Most people come home from the Penny Arcade Expo with a bag of swag, but we thought we’d bring you a vicarious piece of the expo hall instead. Over the next five weeks, we’ll be posting previews, PAX 10 interviews, and maybe even a nod or two to some of the cooler marketing that popped up at the show. We’ll be sticking with our late MWF post schedule, with previews on Mondays, and interviews on Wednesdays and Fridays. Check the full post for a detailed posting schedule.
September 23rd, 2009 Comments Off
We caught up with Bruce Chia at the CarneyVale: Showtime booth. He’s one of the four programmers who worked on Showtime as undergraduates at the Singapore-MIT Gambit Game Lab. If you missed the game’s preshow summary, you can find it here. Read on for a peek at the inspirations, problems, and future for CarneyVale: Showtime.
September 12th, 2008 3 Comments
Sushi Bar Samurai is a unique entry among the innovative games in the PAX 10. There is no platforming, no physics, and no combat. Instead there’s a chef (you), his trusty stock of sushi ingredients, and a pile of spirits who are owed a last meal.
Sushi isn’t made a la Cooking Mama. Instead, the eponymous bar of sushi ingredients scrolls across the top of the screen, and you simply click to queue your stock to make combinations that will result in palatable sushi. The game is perhaps a distant relative of Tetris, but because you can see the ingredients in advance, the emphasis shifts from tactical to strategic. In a nutshell, Sushi Bar Samurai is about mastering the arcane intricacies of sushi, and using them to plan an optimal path through a stream of ingredients.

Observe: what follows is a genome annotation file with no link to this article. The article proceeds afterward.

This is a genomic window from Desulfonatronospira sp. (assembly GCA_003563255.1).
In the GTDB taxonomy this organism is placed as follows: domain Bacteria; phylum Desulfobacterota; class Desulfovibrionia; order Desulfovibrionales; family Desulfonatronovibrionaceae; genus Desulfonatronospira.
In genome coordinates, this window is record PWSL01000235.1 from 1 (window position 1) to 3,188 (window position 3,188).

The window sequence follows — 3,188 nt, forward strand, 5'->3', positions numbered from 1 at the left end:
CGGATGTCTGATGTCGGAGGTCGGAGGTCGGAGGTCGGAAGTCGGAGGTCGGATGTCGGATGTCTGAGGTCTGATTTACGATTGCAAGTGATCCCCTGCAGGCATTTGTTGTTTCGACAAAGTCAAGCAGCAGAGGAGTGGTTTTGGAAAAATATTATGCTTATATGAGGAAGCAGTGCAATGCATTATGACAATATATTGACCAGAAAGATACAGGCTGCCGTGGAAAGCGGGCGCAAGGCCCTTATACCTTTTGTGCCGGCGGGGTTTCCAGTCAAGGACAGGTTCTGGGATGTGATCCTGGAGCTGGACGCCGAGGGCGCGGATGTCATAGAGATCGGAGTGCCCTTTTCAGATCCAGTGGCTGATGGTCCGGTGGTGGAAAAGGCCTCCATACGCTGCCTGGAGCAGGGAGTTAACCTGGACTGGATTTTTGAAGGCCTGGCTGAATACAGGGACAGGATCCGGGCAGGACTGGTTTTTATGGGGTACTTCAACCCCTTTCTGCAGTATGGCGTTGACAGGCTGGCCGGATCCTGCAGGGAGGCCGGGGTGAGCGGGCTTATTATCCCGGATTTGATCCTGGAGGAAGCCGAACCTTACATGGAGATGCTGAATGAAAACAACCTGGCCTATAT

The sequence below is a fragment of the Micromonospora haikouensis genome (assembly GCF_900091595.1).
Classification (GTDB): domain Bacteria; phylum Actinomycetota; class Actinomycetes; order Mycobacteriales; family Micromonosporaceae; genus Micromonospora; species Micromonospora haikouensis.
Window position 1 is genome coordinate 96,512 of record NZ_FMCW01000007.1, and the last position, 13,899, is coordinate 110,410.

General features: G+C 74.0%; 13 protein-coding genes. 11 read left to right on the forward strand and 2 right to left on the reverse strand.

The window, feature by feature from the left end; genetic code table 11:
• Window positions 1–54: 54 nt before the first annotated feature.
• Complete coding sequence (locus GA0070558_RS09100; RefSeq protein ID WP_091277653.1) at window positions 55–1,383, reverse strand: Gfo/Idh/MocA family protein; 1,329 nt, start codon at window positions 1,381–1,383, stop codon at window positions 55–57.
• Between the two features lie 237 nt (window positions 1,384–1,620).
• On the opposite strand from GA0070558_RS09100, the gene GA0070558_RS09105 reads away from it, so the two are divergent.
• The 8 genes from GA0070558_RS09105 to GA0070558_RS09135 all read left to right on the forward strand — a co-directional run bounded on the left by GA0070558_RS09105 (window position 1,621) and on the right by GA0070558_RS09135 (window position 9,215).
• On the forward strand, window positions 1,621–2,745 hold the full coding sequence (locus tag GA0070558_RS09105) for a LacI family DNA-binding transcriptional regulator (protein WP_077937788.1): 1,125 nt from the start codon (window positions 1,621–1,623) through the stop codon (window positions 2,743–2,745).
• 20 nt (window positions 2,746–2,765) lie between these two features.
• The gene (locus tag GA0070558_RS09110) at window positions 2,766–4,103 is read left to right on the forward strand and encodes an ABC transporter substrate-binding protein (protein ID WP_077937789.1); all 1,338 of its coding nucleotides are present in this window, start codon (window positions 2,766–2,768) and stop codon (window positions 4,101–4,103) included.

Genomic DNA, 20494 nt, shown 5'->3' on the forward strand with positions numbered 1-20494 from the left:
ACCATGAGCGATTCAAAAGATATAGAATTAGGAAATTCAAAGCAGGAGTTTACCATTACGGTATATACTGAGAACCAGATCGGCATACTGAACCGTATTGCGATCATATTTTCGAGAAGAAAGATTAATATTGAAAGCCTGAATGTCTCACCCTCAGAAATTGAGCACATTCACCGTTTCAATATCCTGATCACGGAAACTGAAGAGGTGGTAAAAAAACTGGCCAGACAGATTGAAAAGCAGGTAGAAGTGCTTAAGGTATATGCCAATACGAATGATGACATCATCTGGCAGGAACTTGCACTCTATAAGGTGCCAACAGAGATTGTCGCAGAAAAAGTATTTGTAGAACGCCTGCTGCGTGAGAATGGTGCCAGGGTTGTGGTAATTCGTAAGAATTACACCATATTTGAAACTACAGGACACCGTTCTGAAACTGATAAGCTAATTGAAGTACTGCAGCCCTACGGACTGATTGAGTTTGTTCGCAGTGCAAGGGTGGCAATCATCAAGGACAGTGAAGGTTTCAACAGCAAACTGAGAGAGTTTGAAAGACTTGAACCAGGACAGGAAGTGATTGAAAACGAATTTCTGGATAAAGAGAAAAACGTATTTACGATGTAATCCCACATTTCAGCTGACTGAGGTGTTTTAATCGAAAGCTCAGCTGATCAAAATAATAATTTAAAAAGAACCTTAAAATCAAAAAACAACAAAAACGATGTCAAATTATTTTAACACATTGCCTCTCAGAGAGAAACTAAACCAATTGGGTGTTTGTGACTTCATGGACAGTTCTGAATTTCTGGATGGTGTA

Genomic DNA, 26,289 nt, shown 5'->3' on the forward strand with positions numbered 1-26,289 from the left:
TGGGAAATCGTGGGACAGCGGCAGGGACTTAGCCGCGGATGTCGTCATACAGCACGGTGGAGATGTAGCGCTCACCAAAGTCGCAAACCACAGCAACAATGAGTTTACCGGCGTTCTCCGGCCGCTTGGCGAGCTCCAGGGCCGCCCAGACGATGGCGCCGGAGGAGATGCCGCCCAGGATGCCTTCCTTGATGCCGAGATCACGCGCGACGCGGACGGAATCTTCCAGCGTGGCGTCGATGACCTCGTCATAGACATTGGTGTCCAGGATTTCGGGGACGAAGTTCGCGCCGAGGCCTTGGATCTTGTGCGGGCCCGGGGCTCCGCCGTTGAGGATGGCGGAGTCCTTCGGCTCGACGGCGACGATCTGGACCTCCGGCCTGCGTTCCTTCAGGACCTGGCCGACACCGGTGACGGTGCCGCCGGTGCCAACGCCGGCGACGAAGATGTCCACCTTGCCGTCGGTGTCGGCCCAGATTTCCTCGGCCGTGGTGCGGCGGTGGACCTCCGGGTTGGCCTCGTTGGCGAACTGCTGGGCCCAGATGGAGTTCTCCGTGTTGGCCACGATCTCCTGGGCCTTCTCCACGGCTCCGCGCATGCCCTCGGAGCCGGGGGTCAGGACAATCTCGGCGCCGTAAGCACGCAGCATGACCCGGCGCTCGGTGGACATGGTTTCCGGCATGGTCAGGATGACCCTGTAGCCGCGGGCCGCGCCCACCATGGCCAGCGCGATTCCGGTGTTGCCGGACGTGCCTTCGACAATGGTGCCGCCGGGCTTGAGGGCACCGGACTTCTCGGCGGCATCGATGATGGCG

We make a great deal of fuss about accessibility around here, and transparency is a part of that. You might predict that we’d be critical of a game that revolves around secret codes written in meat and rice, but hit the jump to discover sole developer Casey Muratori’s intriguing counterpoints about transparency’s place in puzzle games. We also chat about the language of sushi and reasons to make a game aside from cash. There’s not presently a public demo, but stop by his website to read more about his development philosophy and check out some media.
September 11th, 2008 Comments Off
Strange Attractors 2 is a top-down game about navigating an avatar from place to place using attraction and repulsion mechanics. It wasn’t the only game in the PAX 10 to use the environment to pull and push the player around, but it was the only one to use gravity to model those forces. So instead of using specially designated objects, everything in the environment pulls and pushes everything else. Controlling the game is like controlling the gravitational constant. It defaults to 0, but you can turn it up high, or flip it into negative numbers using the two mouse buttons.
We talked to Christoper McGarry of Ominous Development about how Strange Attractors 2 grew out of the first game, their distribution model, and the charmingly tortured cries of the game’s enemies. Hit the jump for all that and then check out the demo.